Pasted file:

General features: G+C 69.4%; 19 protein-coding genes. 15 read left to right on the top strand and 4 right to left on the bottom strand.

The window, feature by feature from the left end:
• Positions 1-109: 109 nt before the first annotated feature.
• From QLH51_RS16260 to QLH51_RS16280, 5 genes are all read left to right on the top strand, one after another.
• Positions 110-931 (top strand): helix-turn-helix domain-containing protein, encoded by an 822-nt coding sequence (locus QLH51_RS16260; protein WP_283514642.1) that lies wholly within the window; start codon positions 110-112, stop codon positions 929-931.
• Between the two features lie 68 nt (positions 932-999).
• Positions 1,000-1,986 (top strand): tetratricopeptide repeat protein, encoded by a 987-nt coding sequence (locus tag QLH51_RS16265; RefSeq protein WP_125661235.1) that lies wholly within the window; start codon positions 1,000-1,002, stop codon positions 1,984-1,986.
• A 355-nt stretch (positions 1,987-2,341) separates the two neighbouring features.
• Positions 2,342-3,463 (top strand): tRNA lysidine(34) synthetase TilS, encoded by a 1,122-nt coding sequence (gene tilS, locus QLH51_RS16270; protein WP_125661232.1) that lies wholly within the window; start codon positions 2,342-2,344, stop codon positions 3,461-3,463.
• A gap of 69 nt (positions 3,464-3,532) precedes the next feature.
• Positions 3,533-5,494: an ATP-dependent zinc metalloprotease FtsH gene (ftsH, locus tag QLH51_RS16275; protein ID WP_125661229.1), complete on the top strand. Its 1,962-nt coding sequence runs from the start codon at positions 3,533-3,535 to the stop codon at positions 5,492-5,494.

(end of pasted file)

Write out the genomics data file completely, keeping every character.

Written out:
General features: G+C 69.4%; 19 protein-coding genes. 15 read left to right on the top strand and 4 right to left on the bottom strand.

The window, feature by feature from the left end:
• Positions 1-109: 109 nt before the first annotated feature.
• From QLH51_RS16260 to QLH51_RS16280, 5 genes are all read left to right on the top strand, one after another.
• Positions 110-931 (top strand): helix-turn-helix domain-containing protein, encoded by an 822-nt coding sequence (locus QLH51_RS16260; protein WP_283514642.1) that lies wholly within the window; start codon positions 110-112, stop codon positions 929-931.
• Between the two features lie 68 nt (positions 932-999).
• Positions 1,000-1,986 (top strand): tetratricopeptide repeat protein, encoded by a 987-nt coding sequence (locus tag QLH51_RS16265; RefSeq protein WP_125661235.1) that lies wholly within the window; start codon positions 1,000-1,002, stop codon positions 1,984-1,986.
• A 355-nt stretch (positions 1,987-2,341) separates the two neighbouring features.
• Positions 2,342-3,463 (top strand): tRNA lysidine(34) synthetase TilS, encoded by a 1,122-nt coding sequence (gene tilS, locus QLH51_RS16270; protein WP_125661232.1) that lies wholly within the window; start codon positions 2,342-2,344, stop codon positions 3,461-3,463.
• A gap of 69 nt (positions 3,464-3,532) precedes the next feature.
• Positions 3,533-5,494: an ATP-dependent zinc metalloprotease FtsH gene (ftsH, locus tag QLH51_RS16275; protein ID WP_125661229.1), complete on the top strand. Its 1,962-nt coding sequence runs from the start codon at positions 3,533-3,535 to the stop codon at positions 5,492-5,494.